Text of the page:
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GRADES & GOOD ARRIVAL

Generally speaking, the percentage of defects shown on a timely government inspection certificate should not exceed the percentage of allowable defects, provided: (1) transportation conditions were normal; (2) the USDA or CFIA inspection was timely; and (3) the entire lot was inspected.

U.S. Grade Standards Days Since Shipment % of Defects Allowed Optimum Transit Temp. (°F)
12-6-2 5
4
3
2
1
15-8-3
14-8-3
13-7-2
13-6-2
12-6-2
32°

There are no good arrival guidelines for this commodity specific to Canada; U.S. guidelines apply to shipments unless otherwise agreed by contract.

References: DRC, PACA, USDA.

INSPECTOR’S INSIGHTS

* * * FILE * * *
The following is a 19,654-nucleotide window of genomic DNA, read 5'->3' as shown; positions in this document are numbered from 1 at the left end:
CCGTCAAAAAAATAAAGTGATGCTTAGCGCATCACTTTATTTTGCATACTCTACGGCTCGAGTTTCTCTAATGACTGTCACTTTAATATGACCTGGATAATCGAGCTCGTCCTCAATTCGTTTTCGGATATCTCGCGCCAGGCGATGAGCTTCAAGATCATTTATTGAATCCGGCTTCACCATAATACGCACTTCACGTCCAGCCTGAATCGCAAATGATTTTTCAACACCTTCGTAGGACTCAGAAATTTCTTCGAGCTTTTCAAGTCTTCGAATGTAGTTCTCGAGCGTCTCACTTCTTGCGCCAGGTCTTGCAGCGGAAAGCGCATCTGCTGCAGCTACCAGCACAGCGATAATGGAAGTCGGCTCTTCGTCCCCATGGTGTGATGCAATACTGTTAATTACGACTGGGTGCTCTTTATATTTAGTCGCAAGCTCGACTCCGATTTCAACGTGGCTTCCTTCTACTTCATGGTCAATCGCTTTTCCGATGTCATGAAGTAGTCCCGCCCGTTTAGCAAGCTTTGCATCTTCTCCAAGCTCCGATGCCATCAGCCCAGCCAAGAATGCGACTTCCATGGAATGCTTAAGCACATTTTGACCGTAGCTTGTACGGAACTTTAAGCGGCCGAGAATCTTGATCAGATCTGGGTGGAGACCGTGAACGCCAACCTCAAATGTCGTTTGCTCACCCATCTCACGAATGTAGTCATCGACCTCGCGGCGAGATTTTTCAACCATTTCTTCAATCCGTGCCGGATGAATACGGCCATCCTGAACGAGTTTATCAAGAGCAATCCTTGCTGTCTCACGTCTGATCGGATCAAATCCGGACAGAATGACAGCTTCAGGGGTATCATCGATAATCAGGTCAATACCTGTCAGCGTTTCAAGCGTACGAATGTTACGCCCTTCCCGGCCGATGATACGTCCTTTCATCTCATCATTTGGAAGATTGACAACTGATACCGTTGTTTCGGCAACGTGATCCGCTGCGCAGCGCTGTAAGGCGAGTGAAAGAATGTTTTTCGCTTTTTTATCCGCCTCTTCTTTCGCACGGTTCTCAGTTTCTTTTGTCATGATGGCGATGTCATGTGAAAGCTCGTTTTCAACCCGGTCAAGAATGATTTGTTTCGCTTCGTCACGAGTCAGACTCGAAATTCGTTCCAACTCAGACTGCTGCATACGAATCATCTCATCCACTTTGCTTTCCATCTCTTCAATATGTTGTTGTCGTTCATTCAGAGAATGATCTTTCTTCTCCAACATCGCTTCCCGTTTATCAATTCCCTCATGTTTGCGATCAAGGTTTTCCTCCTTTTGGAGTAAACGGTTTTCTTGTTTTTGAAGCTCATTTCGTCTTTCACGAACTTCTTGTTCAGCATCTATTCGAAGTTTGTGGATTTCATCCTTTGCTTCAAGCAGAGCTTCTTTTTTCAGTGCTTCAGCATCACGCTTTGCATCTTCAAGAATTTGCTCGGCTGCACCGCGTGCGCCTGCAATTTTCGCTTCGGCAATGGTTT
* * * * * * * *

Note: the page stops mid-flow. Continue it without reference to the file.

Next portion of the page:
• Bruising is scored as a defect, against the U.S. No.1 grade when it causes a slight discoloration and exceeds an area of 3/8-inch in diameter; or if the bruise causes an indentation or discoloration of the flesh deeper than 1/8 inch
• If the fruit is in storage, moisture may evaporate, leading to shriveling—shriveling found on shoulders or at the stem end is scored as a defect against the U.S. No.1 grade when it exceeds an area of 10% of the surface; shriveling is always scored against the tolerance for serious damage
• Kiwifruit is one of the few commodities with a maturity requirement for the U.S. No.1 grade; soluble solids taken from 15 randomly selected fruit must meet a minimum of 6.5% brix.

Source: Tom Yawman, International Produce Training, www.ipt.us.com.

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